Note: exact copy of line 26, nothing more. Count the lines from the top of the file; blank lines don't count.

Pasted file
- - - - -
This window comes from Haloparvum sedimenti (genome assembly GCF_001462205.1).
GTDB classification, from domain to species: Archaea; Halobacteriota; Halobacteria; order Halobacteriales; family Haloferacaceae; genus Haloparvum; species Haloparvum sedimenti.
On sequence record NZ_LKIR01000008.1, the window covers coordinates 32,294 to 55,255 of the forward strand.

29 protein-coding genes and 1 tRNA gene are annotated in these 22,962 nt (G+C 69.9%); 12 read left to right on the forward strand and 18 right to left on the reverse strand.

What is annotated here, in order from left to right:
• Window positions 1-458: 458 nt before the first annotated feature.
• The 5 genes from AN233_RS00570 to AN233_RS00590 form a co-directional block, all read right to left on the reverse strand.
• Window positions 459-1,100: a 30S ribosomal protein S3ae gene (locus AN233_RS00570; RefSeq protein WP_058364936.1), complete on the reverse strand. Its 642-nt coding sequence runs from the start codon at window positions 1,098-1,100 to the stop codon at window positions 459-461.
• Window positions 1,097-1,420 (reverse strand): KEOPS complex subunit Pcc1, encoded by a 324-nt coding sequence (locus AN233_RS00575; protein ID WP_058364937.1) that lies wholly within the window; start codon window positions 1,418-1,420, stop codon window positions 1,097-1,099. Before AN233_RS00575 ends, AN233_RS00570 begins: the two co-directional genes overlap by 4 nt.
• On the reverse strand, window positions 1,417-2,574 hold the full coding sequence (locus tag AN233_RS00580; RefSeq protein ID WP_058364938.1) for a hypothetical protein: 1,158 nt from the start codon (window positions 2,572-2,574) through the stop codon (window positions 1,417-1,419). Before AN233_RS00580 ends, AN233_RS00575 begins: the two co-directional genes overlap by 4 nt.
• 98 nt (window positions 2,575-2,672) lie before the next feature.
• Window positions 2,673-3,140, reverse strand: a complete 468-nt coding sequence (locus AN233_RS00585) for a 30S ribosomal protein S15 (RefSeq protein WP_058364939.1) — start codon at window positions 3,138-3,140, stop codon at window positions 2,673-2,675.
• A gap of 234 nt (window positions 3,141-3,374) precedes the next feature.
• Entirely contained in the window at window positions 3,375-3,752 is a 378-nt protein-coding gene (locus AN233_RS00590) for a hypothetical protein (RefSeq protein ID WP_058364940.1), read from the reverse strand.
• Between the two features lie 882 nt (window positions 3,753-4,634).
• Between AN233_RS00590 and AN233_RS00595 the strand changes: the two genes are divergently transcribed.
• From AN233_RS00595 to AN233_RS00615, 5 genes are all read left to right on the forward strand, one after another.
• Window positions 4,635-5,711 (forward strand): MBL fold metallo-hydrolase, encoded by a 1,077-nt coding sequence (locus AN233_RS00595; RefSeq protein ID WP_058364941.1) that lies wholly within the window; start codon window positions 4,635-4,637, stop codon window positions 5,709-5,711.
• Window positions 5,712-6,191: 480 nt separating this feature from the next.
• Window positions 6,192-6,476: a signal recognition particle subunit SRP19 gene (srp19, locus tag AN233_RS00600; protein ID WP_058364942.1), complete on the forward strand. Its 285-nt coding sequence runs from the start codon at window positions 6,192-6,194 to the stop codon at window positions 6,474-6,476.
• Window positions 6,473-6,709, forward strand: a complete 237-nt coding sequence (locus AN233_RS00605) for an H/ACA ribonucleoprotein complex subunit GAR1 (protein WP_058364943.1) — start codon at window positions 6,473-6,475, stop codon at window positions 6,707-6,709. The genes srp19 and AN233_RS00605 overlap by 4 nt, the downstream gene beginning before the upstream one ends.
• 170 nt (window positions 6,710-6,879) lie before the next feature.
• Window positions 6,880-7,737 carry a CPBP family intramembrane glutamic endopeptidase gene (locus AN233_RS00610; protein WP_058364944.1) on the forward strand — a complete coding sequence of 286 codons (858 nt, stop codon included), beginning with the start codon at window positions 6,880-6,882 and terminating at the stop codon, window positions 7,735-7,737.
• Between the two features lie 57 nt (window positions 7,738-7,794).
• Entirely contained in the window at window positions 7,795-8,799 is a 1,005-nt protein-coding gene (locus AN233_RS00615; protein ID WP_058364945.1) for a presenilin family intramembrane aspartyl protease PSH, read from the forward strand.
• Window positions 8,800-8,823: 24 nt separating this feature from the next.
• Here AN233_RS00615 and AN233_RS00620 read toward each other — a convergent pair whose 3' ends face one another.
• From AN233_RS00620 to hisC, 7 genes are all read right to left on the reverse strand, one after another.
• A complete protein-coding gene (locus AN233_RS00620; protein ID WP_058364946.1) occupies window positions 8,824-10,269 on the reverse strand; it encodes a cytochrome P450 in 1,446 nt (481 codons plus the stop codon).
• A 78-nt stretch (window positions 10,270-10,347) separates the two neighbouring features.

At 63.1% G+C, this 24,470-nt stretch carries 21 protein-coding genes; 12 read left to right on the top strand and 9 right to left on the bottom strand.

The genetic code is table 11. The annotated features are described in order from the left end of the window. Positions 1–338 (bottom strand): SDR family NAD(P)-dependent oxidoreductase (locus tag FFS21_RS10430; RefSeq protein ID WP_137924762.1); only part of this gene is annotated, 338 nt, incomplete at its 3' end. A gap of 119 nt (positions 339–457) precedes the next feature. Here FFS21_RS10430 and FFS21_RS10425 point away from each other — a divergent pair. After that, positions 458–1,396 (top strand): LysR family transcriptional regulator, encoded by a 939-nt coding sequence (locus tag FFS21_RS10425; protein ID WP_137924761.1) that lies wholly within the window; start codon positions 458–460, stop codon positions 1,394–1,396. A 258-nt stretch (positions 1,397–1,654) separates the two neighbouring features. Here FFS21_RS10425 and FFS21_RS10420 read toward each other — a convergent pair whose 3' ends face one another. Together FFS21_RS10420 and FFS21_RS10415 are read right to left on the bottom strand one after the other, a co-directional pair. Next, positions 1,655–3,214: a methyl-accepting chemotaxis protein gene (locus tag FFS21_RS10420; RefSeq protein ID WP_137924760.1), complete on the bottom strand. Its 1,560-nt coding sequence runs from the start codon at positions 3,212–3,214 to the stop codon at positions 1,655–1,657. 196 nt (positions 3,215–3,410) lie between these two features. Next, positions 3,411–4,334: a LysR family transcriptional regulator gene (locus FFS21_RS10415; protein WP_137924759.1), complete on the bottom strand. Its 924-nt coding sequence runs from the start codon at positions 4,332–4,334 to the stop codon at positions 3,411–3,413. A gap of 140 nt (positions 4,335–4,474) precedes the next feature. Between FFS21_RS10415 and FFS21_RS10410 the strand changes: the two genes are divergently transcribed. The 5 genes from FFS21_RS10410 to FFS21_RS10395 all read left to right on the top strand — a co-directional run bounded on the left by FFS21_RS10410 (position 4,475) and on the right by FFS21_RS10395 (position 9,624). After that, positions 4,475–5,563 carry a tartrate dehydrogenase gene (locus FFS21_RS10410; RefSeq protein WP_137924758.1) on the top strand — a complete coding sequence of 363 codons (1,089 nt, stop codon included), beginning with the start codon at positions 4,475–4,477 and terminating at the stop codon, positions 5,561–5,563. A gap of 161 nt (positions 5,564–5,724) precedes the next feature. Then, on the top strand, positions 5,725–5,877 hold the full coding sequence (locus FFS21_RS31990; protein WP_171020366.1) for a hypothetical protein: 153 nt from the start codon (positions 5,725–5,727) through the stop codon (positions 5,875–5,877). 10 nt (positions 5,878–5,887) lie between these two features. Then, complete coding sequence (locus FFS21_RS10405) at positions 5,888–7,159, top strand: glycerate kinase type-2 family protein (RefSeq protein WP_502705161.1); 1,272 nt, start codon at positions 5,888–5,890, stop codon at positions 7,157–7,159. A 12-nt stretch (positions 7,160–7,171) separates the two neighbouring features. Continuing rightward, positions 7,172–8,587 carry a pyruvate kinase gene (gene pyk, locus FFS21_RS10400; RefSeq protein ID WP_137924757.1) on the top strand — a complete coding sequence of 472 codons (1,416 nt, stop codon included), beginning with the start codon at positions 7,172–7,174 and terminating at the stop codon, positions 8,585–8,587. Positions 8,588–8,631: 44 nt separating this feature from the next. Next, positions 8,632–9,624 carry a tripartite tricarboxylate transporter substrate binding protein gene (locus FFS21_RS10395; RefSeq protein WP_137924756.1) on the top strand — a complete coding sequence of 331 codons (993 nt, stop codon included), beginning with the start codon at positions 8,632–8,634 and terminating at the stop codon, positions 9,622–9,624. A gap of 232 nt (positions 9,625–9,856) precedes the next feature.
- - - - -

• Window positions 8,800-8,823: 24 nt separating this feature from the next.